Christopher Bell knows he has tremendous talent when he wheels a sprint car. He knows the feel that he wants and knows what he needs to do to get up front and stay up front.
It's not that way yet when racing full-bodied stock vehicles. But his gradual improvement over the past two years in the NASCAR Camping World Truck Series serves as a good sign that Toyota hasn't wasted its time grooming him as one of its next NASCAR Cup stars.
Bell, 22, won the truck title in 2017, a year after advancing to the championship round at Homestead. He will leave the trucks and Kyle Busch Motorsports behind for the NASCAR Xfinity Series next season, as he heads to Joe Gibbs Racing for a run at another NASCAR national series crown.
Bell, who already has an Xfinity Series win to his credit, celebrated his truck title by winning the prestigious Turkey Night midget race less than a week later at Ventura (California) Raceway. Capturing both the Turkey Night win and the Chili Bowl earlier this year (two of the biggest midget races on the calendar), he remains one of the hottest drivers in any form of motorsports.
He's still learning, though, the whole stock-car thing. So having confidence is a work in progress.
"I'm getting there," Bell said after winning the truck championship. "I'm not there completely. The pavement deal is very difficult, especially coming ... to a place like Homestead, where every lap your truck does something different or your car does something different.
"I think that's just a product of me running on dirt for 16, 17 years now and only being on pavement for four years and having maybe 100 races total [on pavement] under my belt. I'm definitely gaining confidence as I go, but that's going to take a lot of time."
Bell, who was lauded on Dec. 9 along with the Xfinity Series champion William Byron at the annual awards ceremony for both series, is following a path set by Toyota-backed drivers Erik Jones and Daniel Suarez.
But the difference is that both Jones and Suarez had stock car roots. Bell is the first Toyota driver with sprint car roots to head to the Xfinity Series (Kyle Larson drove a Toyota in sprint cars but ended up with his stock car development coming in Chevrolets).
"One-hundred pavement starts is pretty phenomenal to grow that fast and that quick," team owner Kyle Busch said. "Obviously, Kyle Larson is probably one of the only others that's been that quick, so it's cool to see, especially coming through us with KBM."
Busch, the 2015 NASCAR Cup champion who had Jones and Suarez in his stable, said the biggest thing for Bell is to learn how to go fast with a tight race car.
"That was a little bit of a learning experience for him, just knowing how fast and how good you could be, being able to have a little bit of tug on the steering wheel," Busch said.
"But other than that, I think learning traffic is one of the biggest things. I think [Bell and Jones] both had to learn traffic an awful lot over the course of the years that they've been with us. And trucks are probably the most difficult series to race aero dependently because they just punch such a big hole in the air with the truck in front of you."
Bell learned about racing in traffic for the win this year. He was side-by-side with KBM teammate Noah Gragson last month at Phoenix, and Gragson ended up spinning. In his Xfinity win in October, at Kansas he did a somewhat traditional dirt slide job in front of Jones, who ended up hard on the brakes, with damage and frustrated.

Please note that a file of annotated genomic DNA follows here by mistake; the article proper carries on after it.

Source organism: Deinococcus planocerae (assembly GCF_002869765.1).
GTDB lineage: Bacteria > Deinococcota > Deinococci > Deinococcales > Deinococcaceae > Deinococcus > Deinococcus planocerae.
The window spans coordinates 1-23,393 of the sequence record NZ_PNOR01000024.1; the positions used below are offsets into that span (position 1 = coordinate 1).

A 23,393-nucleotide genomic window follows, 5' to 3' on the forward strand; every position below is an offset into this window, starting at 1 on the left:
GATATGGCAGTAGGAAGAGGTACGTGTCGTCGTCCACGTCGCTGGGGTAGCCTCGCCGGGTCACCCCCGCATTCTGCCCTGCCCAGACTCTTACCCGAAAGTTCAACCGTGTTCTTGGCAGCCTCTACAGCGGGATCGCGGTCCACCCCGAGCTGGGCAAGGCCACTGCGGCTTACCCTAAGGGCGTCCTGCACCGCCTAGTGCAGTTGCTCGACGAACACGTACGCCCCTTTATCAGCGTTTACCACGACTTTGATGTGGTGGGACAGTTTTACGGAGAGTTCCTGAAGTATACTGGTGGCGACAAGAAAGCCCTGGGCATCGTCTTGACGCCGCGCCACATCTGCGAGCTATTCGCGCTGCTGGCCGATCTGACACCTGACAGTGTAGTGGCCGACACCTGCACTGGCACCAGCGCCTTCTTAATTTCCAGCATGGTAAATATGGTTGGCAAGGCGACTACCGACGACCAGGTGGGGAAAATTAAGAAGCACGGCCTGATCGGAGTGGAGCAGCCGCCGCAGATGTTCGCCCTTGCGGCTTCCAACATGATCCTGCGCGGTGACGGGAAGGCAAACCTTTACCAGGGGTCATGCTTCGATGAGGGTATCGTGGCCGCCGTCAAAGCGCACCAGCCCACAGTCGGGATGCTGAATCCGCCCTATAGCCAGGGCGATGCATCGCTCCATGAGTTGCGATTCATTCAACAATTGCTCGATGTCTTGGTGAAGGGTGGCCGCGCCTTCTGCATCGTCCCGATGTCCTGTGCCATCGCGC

But the learning process is the whole point of racing in the developmental series.
"Him winning that Xfinity race, I believe, probably gave him a big boost confidence-wise," said Johnny Sauter, the 2016 truck champion who was among the four finalists in 2017. "I was a little worried about that when he did that. ... He's obviously driving a great truck.
"That truck has been very fast over the last four or five years no matter who's driven it. But he did a good job and took care of his stuff, and obviously he was way too loose [at Homestead] last year ... and this year they said that he was too tight on the radio all night. Obviously, he learned."
No matter how Bell performs over the next couple of years, 2017 will be a memorable one.
"As a calendar year overall, I don't think it gets much better than that," Bell said about the Chili Bowl and truck titles before he even won at Turkey Night. "You can't compare the two. One of them is a race, and one of them is a championship over a course of a year. So, hey, it's really tough to compare them, but to be able to win both is definitely a dream come true."
Sitting across from Bell on stage at the awards banquet was William Byron, a 20-year-old driver who won the Xfinity title and will compete in Cup next season.
Bell, who has a two-year deal to drive in the Xfinity Series for JGR, tried not to think about expectations and whether he would sit at the end of 2018 or 2019 where Byron was sitting in 2017.
"To win a championship, you have to have a good night [in the finale] at Homestead," he said. "Obviously, we want to win a championship, but our goal has to be to make that final four [in contention at Homestead]
"If you can make that final four, you've had an exceptional year. That is our No. 1 goal."
Elliott Sadler, an Xfinity Series veteran who drives for JR Motorsports, expects Bell to be there and challenge for the title.
"He's going to be very fast," Sadler said. "We've already seen he can win in an Xfinity car. The more he drives and the more he communicates with his team next year, he's going to be one of the guys to beat.
"We all know how fast the Gibbs cars are. He's shown a lot of speed in everything he's ever been in. He's going to be very good next year."